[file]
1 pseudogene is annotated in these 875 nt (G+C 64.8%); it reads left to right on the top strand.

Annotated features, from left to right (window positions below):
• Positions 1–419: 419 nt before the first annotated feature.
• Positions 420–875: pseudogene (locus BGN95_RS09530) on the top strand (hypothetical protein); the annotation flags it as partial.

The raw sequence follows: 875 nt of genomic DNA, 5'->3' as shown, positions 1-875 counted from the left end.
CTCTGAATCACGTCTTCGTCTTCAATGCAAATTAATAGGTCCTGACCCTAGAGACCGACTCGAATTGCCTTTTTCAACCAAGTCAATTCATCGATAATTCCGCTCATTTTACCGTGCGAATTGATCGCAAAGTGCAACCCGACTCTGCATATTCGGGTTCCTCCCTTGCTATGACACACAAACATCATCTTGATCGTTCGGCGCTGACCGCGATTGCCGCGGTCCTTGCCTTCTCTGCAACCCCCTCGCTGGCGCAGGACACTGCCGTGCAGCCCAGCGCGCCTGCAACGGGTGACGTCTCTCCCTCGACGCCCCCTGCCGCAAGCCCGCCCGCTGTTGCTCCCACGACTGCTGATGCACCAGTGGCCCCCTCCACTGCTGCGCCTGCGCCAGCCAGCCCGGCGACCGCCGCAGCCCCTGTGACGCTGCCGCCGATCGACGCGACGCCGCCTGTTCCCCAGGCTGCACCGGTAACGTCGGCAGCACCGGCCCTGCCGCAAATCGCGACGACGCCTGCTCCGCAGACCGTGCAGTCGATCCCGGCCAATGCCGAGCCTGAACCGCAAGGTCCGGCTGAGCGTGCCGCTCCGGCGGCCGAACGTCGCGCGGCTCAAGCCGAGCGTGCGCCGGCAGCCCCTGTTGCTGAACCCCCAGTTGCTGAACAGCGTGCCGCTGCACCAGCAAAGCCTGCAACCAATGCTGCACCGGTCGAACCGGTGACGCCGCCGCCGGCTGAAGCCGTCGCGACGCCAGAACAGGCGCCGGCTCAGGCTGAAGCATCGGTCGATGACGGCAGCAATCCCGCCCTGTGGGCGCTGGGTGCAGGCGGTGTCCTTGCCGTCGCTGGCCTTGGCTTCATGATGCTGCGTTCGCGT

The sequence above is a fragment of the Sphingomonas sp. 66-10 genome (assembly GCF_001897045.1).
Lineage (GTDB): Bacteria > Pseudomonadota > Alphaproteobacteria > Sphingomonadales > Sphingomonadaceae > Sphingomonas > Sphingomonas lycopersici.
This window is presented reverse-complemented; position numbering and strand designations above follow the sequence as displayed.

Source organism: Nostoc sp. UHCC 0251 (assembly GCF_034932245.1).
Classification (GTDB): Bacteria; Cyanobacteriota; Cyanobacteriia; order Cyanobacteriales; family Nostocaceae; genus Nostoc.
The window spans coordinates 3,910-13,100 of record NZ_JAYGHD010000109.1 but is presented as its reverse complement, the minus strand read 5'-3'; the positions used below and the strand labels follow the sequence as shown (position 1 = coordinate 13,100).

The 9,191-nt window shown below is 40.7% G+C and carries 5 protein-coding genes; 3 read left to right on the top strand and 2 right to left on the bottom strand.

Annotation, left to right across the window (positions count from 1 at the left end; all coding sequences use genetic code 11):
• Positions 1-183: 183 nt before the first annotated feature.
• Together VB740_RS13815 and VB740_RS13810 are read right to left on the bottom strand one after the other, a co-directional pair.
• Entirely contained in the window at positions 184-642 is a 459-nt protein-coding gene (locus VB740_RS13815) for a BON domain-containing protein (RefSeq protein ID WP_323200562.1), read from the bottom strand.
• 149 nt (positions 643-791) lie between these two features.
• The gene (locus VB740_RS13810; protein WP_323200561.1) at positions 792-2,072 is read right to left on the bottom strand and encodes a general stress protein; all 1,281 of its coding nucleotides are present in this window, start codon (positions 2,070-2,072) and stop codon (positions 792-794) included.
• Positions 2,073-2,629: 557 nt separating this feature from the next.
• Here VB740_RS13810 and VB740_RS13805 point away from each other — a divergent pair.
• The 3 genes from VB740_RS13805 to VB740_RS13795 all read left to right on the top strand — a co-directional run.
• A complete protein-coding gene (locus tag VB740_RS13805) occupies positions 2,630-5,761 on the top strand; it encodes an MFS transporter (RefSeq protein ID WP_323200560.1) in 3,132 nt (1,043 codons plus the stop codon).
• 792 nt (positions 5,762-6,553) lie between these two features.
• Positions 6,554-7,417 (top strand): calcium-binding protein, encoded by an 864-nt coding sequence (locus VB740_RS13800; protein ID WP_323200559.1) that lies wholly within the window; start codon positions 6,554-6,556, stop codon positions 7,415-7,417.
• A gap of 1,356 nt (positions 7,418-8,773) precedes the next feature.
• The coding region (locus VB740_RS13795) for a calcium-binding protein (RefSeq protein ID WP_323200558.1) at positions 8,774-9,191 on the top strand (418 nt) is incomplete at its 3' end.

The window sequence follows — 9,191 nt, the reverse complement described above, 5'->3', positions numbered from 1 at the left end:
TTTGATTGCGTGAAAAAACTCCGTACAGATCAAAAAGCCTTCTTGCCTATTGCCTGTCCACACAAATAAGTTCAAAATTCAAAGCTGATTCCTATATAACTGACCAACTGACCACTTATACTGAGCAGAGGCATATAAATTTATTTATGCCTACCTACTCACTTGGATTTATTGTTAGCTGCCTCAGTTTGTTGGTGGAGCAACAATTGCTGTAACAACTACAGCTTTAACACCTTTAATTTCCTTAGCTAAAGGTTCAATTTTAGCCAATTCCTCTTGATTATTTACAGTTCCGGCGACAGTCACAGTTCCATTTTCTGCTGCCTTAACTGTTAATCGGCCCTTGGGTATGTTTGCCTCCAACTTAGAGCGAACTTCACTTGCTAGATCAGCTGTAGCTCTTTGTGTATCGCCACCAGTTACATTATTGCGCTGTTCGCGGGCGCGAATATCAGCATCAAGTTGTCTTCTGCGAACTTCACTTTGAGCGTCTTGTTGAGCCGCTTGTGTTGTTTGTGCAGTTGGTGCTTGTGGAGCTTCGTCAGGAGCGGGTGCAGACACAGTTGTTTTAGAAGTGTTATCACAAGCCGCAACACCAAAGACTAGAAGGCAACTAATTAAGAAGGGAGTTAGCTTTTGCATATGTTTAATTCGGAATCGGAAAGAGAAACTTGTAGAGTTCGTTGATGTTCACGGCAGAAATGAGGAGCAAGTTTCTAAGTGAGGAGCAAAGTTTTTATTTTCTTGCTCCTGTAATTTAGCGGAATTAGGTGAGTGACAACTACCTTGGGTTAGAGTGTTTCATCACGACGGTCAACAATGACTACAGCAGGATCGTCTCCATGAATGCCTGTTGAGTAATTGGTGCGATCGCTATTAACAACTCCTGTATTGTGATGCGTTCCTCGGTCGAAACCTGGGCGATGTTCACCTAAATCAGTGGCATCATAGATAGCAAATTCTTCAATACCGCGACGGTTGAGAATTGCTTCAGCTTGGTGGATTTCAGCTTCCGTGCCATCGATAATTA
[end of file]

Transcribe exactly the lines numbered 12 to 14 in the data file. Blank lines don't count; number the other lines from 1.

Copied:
The window spans coordinates 3,910-13,100 of record NZ_JAYGHD010000109.1 but is presented as its reverse complement, the minus strand read 5'-3'; the positions used below and the strand labels follow the sequence as shown (position 1 = coordinate 13,100).

The 9,191-nt window shown below is 40.7% G+C and carries 5 protein-coding genes; 3 read left to right on the top strand and 2 right to left on the bottom strand.

Annotation, left to right across the window (positions count from 1 at the left end; all coding sequences use genetic code 11):